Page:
Once again I would like to remind everyone that the NRA represents fewer than 25% of firearm owners, sportsmen & sports women. The latter being the fastest growing segment of our population that are firearm owners & pistol carry permit holders. Check out….
everydaytacticalgear.com
shadyladyshooting.com

posted by: JH_1 | March 21, 2014  11:53am

Dano - The emergency was that the President was giving a speech on gun control in Hartford 4 days later.  It wouldn’t have looked good for the Governor if the President came to give that speech in a state that hadn’t passed anything yet.

posted by: art vandelay | March 21, 2014  11:57am

art vandelay

To Dano88,
The answer to your question is simple and I believe you know it.  The EMERGENCY wasn’t emergency at all.  It was “Feel Good” legislation to make themselves look good in a tragic situation.  Legislators wanted the let the low information voters know they were doing something about the Newtown Tragedy.  Is gun confiscation the ultimate goal of the Progressive Left?  You bet it is.  Would they like to abolish the 2nd Amendment?  You bet they do.  Remember folks “The West Wasn’t Won With a Registered Gun”.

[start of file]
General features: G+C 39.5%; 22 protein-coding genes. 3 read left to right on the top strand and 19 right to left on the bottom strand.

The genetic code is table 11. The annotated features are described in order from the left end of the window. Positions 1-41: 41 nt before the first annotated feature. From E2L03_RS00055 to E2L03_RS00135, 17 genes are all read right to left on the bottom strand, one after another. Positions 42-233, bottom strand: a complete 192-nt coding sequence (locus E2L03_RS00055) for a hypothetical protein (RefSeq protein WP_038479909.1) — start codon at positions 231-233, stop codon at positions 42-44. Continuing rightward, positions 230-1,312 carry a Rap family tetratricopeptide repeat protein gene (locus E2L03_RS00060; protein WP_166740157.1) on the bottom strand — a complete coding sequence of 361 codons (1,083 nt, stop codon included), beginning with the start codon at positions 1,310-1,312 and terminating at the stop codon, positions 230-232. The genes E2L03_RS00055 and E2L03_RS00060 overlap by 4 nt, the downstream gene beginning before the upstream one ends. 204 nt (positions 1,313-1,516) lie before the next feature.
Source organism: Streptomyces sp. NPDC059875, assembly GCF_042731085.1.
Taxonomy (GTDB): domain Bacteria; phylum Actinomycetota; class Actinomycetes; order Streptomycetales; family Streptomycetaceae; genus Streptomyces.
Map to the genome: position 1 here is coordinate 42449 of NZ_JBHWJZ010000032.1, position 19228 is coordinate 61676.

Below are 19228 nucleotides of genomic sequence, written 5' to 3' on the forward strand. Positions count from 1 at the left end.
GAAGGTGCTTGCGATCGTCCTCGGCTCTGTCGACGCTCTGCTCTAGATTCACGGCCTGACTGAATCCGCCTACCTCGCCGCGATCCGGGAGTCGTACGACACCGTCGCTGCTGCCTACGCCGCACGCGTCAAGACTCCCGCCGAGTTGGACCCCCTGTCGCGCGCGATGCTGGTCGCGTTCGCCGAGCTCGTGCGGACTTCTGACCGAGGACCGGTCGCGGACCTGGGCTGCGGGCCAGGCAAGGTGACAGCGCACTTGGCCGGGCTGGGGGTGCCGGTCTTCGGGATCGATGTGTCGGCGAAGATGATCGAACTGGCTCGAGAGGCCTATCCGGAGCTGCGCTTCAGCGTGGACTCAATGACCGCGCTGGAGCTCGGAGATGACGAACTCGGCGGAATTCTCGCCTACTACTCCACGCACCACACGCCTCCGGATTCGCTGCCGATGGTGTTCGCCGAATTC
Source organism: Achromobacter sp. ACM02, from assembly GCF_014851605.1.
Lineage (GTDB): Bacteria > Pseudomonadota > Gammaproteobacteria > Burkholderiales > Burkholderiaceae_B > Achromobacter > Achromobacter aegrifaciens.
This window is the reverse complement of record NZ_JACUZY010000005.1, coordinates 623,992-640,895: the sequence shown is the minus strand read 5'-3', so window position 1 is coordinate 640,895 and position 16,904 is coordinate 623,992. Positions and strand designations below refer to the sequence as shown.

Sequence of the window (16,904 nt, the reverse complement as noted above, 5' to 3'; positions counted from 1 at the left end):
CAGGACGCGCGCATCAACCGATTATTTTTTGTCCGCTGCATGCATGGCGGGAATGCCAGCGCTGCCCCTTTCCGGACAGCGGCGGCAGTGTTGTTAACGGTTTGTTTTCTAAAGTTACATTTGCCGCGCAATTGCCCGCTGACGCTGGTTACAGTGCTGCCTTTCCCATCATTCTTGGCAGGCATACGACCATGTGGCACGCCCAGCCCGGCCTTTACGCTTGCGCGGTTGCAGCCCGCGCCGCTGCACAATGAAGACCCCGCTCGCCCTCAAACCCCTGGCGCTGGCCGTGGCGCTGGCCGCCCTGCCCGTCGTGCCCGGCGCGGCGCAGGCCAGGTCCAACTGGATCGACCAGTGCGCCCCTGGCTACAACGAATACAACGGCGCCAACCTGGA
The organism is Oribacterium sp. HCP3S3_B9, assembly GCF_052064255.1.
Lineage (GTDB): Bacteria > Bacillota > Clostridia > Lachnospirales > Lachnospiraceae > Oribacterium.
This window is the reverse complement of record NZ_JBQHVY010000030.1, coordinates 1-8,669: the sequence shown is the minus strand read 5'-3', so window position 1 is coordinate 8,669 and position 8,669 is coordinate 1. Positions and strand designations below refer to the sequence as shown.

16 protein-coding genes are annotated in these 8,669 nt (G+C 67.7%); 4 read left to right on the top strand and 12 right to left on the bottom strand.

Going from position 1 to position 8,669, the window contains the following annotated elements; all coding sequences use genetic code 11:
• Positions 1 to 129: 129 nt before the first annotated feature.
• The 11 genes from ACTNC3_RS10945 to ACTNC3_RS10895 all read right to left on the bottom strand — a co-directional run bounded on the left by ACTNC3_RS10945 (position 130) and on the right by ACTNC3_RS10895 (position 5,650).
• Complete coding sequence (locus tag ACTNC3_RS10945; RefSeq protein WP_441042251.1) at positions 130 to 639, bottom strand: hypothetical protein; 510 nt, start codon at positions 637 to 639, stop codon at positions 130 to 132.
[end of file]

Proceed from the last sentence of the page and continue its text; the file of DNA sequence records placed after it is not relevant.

posted by: Matt from CT | March 21, 2014  1:10pm

>@Matt from CT - I like
>nationwide reciprocity idea
>if it would get universal
>background checks. Register
>every gun.

That isn’t going to happen.

There only reason to register guns is to, in the future, confiscate them.

Do not confuse that issue with background checks.

You can implement background checks with an implied “friends and family” exemption for non-commercial sellers by making it a felony to transfer permanent control a firearm to another person if, at the time of the transfer a background check would have revealed the person was ineligible to possess firearms.

Want to gift a firearm to a close friend or family member without going through a dealer or other background check mechanism?  No problem…just realize if you make a bad judgement it’s your butt (and future right to possess firearms) on the line.

You can also make requirements for people to retain records to whom they have sold firearms, so that investigators involved in legitimate investigations can follow the trail from the original retail sale.

But requiring background checks between family or friends or registration databases fundamentally threaten gun rights by subjecting them to surveillance which could be easily abused…while not providing any meaningful check on unlawful use of firearms.

It also serves as a way to harass people into forgoing their constitutional rights.

I own a single firearm—a single shot .22 rimfire rifle.  It was gifted to me when I was 16 by a woman who had known me since I was born and my mother since she was a teen, after she received my mom’s permission.